Carboplatin usage in bladder cancer revealed comparable results to cisplatin, Moreover there were no clear evidence of superiority of Cisplatin –compound protocol in NA setting [31- 32].

In our series no significant difference in response between patient receiving carboplatin and cisplatin (p=0.55), but tolerance to carboplatin was in advantage. We reported 6 patients received Cisplatin in NA setting shifted to carboplatin, also the range of concurrent number of cycles was more with carboplatin (4 to 6 vs. 2 to 5 cycles).

The role of NA chemotherapy was discussed in two large randomized trial that were conducted by the Medical Research Council/European Organization for Research and Treatment of Cancer and Southwest Oncology Group’s study [33-34], they concluded the significant benefit of survival of NA chemotherapy before definitive local treatment and was considered as state of art [ 34]. In the updated study, most of patients stage were in T3 and had Nx , they received 3 cycles on CMV followed by surgery or RT without randomization. Twenty percent reduction of death and 9% reduction of risk of loco-regional recurrence. The outcome NA chemotherapy before RT in comparison with NA chemotherapy before cystectomy is worse, but it is mostly attributed to difference in patients’ criteria and absence of randomization and selection of local treatment depend on physician choice [34].

In ours, CR was achieved in 43% of patients, 2 –years PFS and OS were 27 %and 52%, respectively. Survival data was comparable to result obtained from a German study [35]. They reported 3-year OS was 56.9%, however CR was achieved in 66.7% of the patients and lower response rate in our series, may be attributed to enrolment of more patients had T3 and T4 with positive LNs. The report from another study was CR in 60%, PR in 26%, 2 year survival were 34.4% and 74% for DFS and OS, respectively [11], these findings more or less similar in survival and also little lower as regard CR. Some studies report a CR approximate our results [15-31-36]. Moreover in our series no tissue biopsy confirmation was done after definite treatment as we did not plane to proceed to surgery as selection criteria of our patients.

CMV or MVAC were the most used induction chemotherapy protocol in previous studies, in one study [37] use CMV or GC without comparing of effect, but toxicity profile was better with GC [7% of cases suffered from grade (3/4) neutropenia and thrombocytopenia , cystitis in 26% and enteritis in 18%. The result is comparable to our results as we reported grade 3 haematological toxicities in neutropenia and thrombocytopenia in 5% and 6.6%, respectively. However high incidence of cystitis and enteritis, but most of our cases were in grade 1.CR was high in comparable to us, but in Cobo et al, the patients criteria included patients in stage T2 (21 out of 28 patients) and T3 only. The better results was obtained with stage T2, this was comparable to our results as we reported 100% of 2- year OS and PFS.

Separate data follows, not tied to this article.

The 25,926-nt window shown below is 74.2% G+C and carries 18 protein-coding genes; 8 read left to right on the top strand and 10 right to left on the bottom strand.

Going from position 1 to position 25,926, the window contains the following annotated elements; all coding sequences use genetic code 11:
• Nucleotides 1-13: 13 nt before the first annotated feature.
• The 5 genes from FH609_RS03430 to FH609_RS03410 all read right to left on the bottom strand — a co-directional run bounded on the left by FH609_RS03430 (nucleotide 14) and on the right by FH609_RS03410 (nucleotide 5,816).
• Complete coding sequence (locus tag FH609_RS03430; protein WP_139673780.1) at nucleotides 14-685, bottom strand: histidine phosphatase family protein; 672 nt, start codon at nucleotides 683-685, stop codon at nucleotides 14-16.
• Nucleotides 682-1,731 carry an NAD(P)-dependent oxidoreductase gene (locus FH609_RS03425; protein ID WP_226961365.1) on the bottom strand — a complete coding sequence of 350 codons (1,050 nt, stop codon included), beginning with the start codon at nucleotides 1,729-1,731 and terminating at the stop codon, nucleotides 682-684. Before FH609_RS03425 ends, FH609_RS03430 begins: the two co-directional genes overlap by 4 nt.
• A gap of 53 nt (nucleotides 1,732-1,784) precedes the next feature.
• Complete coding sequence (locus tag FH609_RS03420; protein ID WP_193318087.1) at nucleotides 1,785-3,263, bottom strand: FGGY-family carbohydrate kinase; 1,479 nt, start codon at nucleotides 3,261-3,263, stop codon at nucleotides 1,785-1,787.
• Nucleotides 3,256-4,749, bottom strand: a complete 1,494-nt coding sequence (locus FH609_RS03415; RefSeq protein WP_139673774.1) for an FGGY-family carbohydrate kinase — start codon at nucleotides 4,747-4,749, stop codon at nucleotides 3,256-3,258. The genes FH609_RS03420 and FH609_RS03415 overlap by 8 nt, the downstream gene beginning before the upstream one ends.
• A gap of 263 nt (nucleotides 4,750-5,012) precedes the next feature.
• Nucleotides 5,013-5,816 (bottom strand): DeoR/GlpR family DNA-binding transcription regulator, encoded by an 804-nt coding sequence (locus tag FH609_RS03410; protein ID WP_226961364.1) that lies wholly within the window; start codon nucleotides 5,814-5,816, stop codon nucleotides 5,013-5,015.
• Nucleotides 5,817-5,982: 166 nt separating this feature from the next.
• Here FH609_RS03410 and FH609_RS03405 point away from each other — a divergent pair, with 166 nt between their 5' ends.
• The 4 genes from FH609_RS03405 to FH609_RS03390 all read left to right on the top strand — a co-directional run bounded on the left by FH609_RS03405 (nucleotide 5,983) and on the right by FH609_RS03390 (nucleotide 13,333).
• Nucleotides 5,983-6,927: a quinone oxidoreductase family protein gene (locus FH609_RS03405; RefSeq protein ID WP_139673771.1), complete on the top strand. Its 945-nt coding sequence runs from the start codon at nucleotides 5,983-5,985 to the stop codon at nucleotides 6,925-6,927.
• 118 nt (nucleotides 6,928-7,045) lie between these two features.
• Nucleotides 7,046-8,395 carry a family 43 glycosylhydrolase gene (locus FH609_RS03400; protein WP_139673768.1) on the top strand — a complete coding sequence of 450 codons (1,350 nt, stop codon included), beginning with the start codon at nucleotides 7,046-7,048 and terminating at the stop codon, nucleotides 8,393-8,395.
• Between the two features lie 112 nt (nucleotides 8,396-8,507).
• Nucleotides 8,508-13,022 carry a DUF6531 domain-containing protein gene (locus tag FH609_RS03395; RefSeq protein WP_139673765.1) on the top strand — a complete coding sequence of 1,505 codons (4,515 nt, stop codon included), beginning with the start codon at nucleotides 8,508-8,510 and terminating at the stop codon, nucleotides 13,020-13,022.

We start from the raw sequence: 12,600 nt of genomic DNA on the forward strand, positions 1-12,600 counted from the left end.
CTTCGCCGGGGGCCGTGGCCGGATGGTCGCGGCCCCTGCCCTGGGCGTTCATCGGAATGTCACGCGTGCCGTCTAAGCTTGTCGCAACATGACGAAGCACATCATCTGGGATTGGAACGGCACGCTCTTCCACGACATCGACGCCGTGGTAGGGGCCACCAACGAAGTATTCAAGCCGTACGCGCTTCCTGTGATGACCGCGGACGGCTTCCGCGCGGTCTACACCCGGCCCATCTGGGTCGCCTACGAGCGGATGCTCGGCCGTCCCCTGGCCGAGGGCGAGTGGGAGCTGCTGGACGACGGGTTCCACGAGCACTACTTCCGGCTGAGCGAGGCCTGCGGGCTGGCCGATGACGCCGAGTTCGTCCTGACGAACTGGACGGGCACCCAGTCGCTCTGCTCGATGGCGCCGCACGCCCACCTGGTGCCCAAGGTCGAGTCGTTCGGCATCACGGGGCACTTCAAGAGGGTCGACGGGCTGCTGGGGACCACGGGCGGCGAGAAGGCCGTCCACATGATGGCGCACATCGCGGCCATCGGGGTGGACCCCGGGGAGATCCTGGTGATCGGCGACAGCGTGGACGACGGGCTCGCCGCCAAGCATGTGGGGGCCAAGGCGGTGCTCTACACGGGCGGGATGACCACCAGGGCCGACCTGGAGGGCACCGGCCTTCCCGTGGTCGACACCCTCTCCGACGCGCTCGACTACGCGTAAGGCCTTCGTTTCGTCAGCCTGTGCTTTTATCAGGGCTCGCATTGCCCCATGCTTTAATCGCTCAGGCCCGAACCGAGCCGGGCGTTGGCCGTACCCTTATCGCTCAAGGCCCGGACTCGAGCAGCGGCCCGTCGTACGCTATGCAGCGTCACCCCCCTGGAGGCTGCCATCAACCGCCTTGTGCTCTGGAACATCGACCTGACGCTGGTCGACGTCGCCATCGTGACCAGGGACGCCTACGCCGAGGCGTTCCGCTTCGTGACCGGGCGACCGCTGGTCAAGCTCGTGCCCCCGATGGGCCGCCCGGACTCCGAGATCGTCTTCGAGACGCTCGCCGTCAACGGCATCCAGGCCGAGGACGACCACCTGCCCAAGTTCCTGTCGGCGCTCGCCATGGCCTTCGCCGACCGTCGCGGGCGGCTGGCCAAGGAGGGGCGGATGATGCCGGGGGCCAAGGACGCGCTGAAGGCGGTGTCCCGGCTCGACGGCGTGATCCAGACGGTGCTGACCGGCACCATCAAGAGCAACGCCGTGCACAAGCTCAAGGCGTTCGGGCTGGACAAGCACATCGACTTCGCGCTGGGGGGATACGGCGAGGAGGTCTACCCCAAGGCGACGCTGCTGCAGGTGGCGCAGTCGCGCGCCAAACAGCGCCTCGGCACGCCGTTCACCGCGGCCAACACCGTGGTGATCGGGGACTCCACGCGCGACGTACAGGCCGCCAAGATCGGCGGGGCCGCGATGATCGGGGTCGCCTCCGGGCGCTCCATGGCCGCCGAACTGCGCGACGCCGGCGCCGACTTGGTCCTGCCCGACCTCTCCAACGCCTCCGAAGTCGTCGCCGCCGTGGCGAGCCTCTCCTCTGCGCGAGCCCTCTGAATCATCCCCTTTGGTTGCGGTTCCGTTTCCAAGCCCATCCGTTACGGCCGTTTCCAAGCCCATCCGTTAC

Selection of patients with clinically positive lymph node to receive NA chemotherapy before surgery was studies in Hermans et al series [38], they selected 659 patients with cT1-4a N1-3M0 urothelial carcinoma, they reported as statistically significant difference in CR between NA chemotherapy group vs. upfront cystectomy (39% vs. 5%, P < 0.001)) and 27% versus 3% (P < 0.001) for cN2-3 UC, Also survival data was in favor of NA chemotherapy. OS at 3 years were 66% versus 37% (cN1) and 43% versus 22% (cN2-3) (P < 0.001)[39].In another study , CR and PR were 14.5% and 27%, in patients with clinically positive LNs received NA chemotherapy before RC ( GC was used in 43%,) [40]. Clinical positive LNs had a significantly lower PFS and OS in relation to negative LNs cases in our study.

The factors affecting survival in this results was grade, tumour stage and LN status. Grade is well stablished as the most important factors affecting the survival of patients of bladder cancer [40]. Patients with Stage T2-T3, grade 2 tumors had a statistically significantly better chance of remaining relapse free than did the others (P = 0.045) [41].
Conclusion
Our study targeted the patients with locally advanced bladder cancer with or without clinically positive LNs and can’t be offered by radical cystectomy. They had a chance of treatment with chemoradiotherapy. TURB followed by neoadjuvant chemotherapy based on GC or G-carb for 2 to 3 cycles then radiotherapy concomitant with cisplatin or carboplatin provides acceptable survival results with tolerable toxicity. However our study had several limitations as small number of patients, shorter follows up period and shortage of pathological confirmation after treatment.
Acknowledgments
We are grateful to all colleagues for their help and advice that were granted to us.
Compliance with Ethical standards
The authors declare that they have no conflict of interest. All procedures performed in study were in accordance with ethical standards of our institutional in accordance with ethical standard of deceleration of Helisinki 1964. Informed consent was obtained from all patients before participation in the study.